Joan, an illiterate village girl, took charge of her destiny while Charles VII chose to hide from his birthright.  She had God on her side and after her vision she prayed more fervently and often heard angels speak to her.  Eventually she left home against the wishes of her father.  On the first leg of her journey she was told she was crazy (by a man, of course) and forced to return home.  She continued to listen to the angel’s wishes for her and, through her persistence, ended up finding and impressing the dauphin.   Joan stayed strong in her convictions to lead France, and Charles VII to many victories. Eventually she ran out of luck and was captured by the English. 

On February 21, 1431, Joan’s trial began with forty-four men questioning her faith.  She was given a death sentence for wearing men’s clothing and sentenced to be burned at the stake.  They question her faith but all they could come up with was a wardrobe malfunction!

What?  Yes, for wearing men’s clothing, not for having private conversations with God, listening to angels, or that she’d lead the French army against the English.  They convicted Joan on the basis that she didn’t dress the way they wanted her to: in the proper woman’s attire of the day.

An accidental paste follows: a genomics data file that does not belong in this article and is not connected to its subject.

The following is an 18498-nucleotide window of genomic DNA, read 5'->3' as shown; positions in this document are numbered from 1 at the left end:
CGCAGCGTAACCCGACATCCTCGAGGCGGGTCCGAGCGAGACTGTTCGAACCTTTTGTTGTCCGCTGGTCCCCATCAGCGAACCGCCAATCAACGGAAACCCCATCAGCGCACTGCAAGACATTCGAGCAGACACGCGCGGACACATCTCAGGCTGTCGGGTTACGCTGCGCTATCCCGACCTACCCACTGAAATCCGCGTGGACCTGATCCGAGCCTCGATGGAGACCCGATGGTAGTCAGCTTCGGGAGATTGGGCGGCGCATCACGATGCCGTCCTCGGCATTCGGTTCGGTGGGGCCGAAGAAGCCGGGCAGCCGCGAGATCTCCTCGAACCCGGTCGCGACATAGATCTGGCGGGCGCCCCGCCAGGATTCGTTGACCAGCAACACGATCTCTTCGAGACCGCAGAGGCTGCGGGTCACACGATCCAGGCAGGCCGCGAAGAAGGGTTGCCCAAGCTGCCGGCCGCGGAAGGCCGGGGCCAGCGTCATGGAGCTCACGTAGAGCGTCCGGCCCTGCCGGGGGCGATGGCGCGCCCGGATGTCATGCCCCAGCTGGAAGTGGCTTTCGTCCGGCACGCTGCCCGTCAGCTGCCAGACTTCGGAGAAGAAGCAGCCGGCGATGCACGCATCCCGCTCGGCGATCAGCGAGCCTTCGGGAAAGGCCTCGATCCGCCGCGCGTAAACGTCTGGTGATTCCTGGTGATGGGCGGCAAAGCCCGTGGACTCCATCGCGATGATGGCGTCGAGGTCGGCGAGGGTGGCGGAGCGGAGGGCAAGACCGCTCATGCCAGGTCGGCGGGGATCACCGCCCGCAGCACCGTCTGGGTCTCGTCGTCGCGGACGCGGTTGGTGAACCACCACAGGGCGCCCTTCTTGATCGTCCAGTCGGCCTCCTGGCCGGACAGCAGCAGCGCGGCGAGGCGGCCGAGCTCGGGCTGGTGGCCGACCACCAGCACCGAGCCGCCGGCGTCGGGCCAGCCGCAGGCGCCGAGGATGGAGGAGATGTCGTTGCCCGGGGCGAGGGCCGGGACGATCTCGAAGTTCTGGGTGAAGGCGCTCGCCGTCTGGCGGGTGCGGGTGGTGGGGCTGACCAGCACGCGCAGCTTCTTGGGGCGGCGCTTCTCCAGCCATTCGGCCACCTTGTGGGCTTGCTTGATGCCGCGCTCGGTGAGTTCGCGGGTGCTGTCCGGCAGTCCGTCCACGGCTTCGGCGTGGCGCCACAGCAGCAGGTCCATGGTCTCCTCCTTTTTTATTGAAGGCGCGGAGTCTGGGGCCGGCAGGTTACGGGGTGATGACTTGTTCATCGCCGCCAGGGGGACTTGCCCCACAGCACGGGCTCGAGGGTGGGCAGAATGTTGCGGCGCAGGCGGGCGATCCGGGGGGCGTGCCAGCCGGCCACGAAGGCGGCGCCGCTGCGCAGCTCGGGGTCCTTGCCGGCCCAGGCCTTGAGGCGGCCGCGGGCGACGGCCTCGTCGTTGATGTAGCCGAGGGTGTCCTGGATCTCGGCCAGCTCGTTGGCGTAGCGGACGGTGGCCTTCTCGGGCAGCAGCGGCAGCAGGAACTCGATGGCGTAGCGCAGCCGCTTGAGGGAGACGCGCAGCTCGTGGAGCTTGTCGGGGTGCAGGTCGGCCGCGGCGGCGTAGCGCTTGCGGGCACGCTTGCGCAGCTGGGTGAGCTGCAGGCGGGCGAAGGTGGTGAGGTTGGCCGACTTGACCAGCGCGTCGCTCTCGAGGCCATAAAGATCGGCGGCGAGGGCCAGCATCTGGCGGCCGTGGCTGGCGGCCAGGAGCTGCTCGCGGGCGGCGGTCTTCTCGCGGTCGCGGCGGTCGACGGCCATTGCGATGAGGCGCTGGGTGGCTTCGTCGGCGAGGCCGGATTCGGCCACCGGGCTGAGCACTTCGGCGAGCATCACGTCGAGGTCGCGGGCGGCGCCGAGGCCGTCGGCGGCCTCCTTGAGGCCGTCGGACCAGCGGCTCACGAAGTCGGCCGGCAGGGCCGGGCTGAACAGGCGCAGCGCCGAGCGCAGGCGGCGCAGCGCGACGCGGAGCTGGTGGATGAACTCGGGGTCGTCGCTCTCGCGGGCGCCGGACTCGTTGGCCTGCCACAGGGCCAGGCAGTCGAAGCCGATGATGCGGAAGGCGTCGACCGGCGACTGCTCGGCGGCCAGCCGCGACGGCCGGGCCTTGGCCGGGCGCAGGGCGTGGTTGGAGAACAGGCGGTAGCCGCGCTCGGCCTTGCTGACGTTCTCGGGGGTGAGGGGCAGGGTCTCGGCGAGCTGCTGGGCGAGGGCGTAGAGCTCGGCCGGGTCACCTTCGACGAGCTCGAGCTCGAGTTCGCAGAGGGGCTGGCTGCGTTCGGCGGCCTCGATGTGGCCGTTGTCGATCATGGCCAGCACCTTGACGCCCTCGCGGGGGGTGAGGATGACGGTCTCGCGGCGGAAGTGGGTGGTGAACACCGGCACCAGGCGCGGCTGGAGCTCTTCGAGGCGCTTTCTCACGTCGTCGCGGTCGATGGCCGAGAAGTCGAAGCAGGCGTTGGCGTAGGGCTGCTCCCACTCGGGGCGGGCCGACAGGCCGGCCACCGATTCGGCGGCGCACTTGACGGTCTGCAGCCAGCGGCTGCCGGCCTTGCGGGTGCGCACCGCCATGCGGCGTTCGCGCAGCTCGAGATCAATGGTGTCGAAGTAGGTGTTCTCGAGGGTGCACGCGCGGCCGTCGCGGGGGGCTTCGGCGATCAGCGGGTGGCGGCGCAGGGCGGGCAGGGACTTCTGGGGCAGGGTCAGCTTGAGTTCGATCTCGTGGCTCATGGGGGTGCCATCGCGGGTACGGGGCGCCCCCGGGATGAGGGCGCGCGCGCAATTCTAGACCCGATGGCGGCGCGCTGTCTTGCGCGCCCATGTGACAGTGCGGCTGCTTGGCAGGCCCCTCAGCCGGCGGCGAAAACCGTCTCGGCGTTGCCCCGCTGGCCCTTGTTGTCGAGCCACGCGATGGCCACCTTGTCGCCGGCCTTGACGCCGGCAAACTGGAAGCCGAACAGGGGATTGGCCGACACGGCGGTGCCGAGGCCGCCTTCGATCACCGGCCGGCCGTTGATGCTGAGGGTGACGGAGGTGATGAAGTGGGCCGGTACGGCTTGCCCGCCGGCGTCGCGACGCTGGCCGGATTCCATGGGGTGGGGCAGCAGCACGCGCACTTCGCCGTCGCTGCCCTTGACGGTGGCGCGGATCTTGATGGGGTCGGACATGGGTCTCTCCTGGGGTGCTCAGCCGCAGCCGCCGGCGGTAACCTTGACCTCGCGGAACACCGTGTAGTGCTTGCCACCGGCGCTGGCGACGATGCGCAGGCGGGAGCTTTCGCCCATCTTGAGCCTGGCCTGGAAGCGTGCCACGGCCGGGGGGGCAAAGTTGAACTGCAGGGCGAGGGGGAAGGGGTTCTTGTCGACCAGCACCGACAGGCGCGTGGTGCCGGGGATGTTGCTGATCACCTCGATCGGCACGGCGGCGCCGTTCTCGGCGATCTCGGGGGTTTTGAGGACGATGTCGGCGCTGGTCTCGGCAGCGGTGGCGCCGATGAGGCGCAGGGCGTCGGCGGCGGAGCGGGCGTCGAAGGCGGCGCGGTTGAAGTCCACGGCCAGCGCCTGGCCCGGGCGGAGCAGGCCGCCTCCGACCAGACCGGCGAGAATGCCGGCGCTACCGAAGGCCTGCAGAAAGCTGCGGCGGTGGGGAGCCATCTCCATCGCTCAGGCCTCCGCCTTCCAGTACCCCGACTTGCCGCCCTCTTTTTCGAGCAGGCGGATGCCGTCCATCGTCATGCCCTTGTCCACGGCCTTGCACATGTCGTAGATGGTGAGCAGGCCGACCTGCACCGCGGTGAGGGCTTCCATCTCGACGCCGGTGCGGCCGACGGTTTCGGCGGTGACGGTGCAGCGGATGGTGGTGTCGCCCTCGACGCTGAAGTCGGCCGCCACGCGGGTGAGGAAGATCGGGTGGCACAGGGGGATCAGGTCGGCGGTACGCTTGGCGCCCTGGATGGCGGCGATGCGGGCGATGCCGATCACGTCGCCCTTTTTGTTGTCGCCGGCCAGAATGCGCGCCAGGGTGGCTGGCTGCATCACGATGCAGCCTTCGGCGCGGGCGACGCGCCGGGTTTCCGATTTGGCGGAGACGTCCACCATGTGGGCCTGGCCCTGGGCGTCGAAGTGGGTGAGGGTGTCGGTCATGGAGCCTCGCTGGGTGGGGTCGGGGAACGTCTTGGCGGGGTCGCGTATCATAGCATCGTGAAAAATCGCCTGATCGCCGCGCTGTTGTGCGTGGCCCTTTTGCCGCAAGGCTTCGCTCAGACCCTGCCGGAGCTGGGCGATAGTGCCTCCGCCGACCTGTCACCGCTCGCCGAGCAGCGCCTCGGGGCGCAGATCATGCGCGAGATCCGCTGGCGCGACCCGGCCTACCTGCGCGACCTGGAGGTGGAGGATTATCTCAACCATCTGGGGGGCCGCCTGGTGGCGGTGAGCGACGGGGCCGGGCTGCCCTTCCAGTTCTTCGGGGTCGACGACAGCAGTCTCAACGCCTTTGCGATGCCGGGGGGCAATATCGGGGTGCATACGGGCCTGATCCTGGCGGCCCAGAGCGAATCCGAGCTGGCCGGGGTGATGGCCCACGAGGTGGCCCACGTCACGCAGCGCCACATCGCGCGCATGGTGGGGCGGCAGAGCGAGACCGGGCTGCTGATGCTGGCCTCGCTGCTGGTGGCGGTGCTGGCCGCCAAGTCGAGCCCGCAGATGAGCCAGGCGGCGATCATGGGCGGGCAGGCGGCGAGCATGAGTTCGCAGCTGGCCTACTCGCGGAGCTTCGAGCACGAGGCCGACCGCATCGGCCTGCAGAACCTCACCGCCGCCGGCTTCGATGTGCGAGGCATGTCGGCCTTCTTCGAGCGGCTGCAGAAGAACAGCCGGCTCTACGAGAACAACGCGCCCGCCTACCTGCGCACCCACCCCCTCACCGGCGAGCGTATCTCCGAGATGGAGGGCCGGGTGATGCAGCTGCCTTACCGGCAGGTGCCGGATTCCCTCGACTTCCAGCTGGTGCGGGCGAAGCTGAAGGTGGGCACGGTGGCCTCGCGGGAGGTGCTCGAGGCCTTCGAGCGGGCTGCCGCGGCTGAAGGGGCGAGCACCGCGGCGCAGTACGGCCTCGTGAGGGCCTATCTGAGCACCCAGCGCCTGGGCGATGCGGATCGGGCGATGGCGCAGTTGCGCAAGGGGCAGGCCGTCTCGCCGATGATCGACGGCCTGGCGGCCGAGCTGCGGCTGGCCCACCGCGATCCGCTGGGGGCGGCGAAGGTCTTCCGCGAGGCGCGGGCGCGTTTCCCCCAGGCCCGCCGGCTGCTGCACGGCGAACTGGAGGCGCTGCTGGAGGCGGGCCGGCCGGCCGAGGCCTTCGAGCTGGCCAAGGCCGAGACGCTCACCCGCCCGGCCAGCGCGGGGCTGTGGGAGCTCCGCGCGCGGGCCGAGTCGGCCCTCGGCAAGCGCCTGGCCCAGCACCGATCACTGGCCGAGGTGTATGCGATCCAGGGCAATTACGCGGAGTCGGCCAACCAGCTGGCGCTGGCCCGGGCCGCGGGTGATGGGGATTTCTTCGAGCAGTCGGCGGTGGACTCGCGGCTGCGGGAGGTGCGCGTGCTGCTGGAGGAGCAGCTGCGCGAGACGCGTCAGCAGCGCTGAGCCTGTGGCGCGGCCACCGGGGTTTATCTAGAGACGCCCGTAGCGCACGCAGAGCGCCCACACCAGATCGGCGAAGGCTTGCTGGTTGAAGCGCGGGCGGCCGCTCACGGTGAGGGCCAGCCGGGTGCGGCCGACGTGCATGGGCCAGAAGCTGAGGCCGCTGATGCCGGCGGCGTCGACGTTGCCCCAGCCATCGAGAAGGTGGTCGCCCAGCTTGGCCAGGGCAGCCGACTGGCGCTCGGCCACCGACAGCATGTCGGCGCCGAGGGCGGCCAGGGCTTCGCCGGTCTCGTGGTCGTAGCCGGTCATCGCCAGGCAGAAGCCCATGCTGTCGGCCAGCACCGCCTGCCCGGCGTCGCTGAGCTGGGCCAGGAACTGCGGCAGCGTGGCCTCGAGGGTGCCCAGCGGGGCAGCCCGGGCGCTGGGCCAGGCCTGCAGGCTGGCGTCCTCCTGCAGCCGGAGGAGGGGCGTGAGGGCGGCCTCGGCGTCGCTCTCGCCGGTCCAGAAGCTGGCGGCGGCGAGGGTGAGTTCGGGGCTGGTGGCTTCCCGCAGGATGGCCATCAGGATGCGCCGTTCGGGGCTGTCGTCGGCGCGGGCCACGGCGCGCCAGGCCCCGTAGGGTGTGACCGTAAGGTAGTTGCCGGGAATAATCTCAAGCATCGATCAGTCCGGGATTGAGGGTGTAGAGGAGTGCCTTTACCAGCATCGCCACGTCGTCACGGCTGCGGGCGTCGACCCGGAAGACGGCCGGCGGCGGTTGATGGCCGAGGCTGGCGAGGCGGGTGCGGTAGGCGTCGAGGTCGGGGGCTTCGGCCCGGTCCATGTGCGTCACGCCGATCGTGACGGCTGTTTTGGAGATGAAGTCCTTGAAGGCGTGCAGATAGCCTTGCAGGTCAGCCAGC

How frustrating it must have been for Joan to explain God’s word again and again to those 44 men and not be heard or believed.  I don’t know what it is like to stand before a jury and plead for my life but I do know, as do most women, what it’s like to have men not hear me or care what I’m saying.  We still have evidence of this battle between men and women raging today in courts and in the news.   We’ve all had bosses who wink and nod, crack disgusting jokes, and generally play down the important role women take in the world today just as Joan was treated hundreds of years ago.  Quite often their sentiment for us does come down to what we wear and how we should be seen and not heard.

It is important to reflect on Joan’s contributions to our history as she forged an early path for women to voice their beliefs.   Reading her story to my daughter I know she will keep Saint Joan in her pocket to bring out when she needs a valiant warrior to hear her. 

Editor's Note:
Michelle works as a teacher-librarian at an elementary school, forcing good books into the hands of her students while teaching them how to be good leaders and readers.  She as been blogging at Peaceful Reader since 2009.  Her most important job every day though is listening to her nine-year-old daughter Groovy Girl.

A review of Demi's, Joan of Arc, may be found on The Fourth Musketeer.


  1. Excellent post. I love the idea that your daughter carries the strength and determination of Joan of Arc in her pocket!